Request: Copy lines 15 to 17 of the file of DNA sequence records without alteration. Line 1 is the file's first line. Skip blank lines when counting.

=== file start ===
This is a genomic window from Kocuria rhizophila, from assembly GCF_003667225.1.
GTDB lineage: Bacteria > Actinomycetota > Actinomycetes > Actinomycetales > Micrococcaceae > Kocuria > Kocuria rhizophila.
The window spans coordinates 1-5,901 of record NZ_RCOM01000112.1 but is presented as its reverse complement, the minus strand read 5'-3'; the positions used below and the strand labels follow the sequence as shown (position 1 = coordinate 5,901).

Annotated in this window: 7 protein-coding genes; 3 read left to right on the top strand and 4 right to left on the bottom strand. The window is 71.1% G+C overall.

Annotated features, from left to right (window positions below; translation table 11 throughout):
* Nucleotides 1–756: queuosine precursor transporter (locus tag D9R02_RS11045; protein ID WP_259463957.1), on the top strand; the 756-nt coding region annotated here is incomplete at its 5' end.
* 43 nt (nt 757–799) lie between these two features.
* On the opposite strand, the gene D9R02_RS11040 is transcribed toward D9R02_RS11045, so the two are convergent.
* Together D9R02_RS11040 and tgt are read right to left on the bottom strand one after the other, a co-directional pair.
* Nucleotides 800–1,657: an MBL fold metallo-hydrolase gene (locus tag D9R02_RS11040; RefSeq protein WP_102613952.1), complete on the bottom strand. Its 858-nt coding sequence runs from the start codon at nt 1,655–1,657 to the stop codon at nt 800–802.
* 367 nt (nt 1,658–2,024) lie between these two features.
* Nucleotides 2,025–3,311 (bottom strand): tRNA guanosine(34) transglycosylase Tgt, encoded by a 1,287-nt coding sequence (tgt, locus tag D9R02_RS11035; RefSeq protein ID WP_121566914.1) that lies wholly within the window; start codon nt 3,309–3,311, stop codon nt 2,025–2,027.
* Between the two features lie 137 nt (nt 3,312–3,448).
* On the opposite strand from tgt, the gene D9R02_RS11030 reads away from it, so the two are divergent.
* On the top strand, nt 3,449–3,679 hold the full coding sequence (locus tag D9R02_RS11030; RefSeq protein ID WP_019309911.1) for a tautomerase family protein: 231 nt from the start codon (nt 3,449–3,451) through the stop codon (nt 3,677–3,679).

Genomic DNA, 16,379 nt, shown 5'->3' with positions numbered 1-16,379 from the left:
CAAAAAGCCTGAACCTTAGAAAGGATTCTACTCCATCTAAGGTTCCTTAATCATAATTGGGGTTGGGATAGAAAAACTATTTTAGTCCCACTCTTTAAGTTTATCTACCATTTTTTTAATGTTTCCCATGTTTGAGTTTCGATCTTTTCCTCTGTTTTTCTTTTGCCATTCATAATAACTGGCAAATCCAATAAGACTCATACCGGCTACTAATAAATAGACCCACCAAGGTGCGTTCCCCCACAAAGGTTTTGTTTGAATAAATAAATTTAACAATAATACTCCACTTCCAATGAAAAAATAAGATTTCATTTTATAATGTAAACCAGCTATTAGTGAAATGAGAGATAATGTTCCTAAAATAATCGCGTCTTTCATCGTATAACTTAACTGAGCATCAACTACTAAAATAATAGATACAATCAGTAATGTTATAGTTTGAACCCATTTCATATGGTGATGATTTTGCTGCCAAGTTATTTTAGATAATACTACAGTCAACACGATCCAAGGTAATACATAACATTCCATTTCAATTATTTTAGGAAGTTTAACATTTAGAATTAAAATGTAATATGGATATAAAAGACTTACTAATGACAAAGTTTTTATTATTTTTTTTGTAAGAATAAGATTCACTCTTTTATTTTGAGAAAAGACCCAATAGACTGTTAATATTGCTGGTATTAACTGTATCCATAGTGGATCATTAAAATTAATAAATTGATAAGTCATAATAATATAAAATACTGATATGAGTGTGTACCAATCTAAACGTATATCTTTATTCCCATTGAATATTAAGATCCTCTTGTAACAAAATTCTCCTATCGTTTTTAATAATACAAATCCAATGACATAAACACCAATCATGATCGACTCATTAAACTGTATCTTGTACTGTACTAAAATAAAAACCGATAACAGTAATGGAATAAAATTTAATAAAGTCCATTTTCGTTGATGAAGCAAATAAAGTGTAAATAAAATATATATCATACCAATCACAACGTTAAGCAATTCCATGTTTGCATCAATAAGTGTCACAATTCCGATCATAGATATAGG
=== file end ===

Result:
* On the top strand, nt 3,449–3,679 hold the full coding sequence (locus tag D9R02_RS11030; RefSeq protein ID WP_019309911.1) for a tautomerase family protein: 231 nt from the start codon (nt 3,449–3,451) through the stop codon (nt 3,677–3,679).

Genomic DNA, 16,379 nt, shown 5'->3' with positions numbered 1-16,379 from the left:
CAAAAAGCCTGAACCTTAGAAAGGATTCTACTCCATCTAAGGTTCCTTAATCATAATTGGGGTTGGGATAGAAAAACTATTTTAGTCCCACTCTTTAAGTTTATCTACCATTTTTTTAATGTTTCCCATGTTTGAGTTTCGATCTTTTCCTCTGTTTTTCTTTTGCCATTCATAATAACTGGCAAATCCAATAAGACTCATACCGGCTACTAATAAATAGACCCACCAAGGTGCGTTCCCCCACAAAGGTTTTGTTTGAATAAATAAATTTAACAATAATACTCCACTTCCAATGAAAAAATAAGATTTCATTTTATAATGTAAACCAGCTATTAGTGAAATGAGAGATAATGTTCCTAAAATAATCGCGTCTTTCATCGTATAACTTAACTGAGCATCAACTACTAAAATAATAGATACAATCAGTAATGTTATAGTTTGAACCCATTTCATATGGTGATGATTTTGCTGCCAAGTTATTTTAGATAATACTACAGTCAACACGATCCAAGGTAATACATAACATTCCATTTCAATTATTTTAGGAAGTTTAACATTTAGAATTAAAATGTAATATGGATATAAAAGACTTACTAATGACAAAGTTTTTATTATTTTTTTTGTAAGAATAAGATTCACTCTTTTATTTTGAGAAAAGACCCAATAGACTGTTAATATTGCTGGTATTAACTGTATCCATAGTGGATCATTAAAATTAATAAATTGATAAGTCATAATAATATAAAATACTGATATGAGTGTGTACCAATCTAAACGTATATCTTTATTCCCATTGAATATTAAGATCCTCTTGTAACAAAATTCTCCTATCGTTTTTAATAATACAAATCCAATGACATAAACACCAATCATGATCGACTCATTAAACTGTATCTTGTACTGTACTAAAATAAAAACCGATAACAGTAATGGAATAAAATTTAATAAAGTCCATTTTCGTTGATGAAGCAAATAAAGTGTAAATAAAATATATATCATACCAATCACAACGTTAAGCAATTCCATGTTTGCATCAATAAGTGTCACAATTCCGATCATAGATATAGG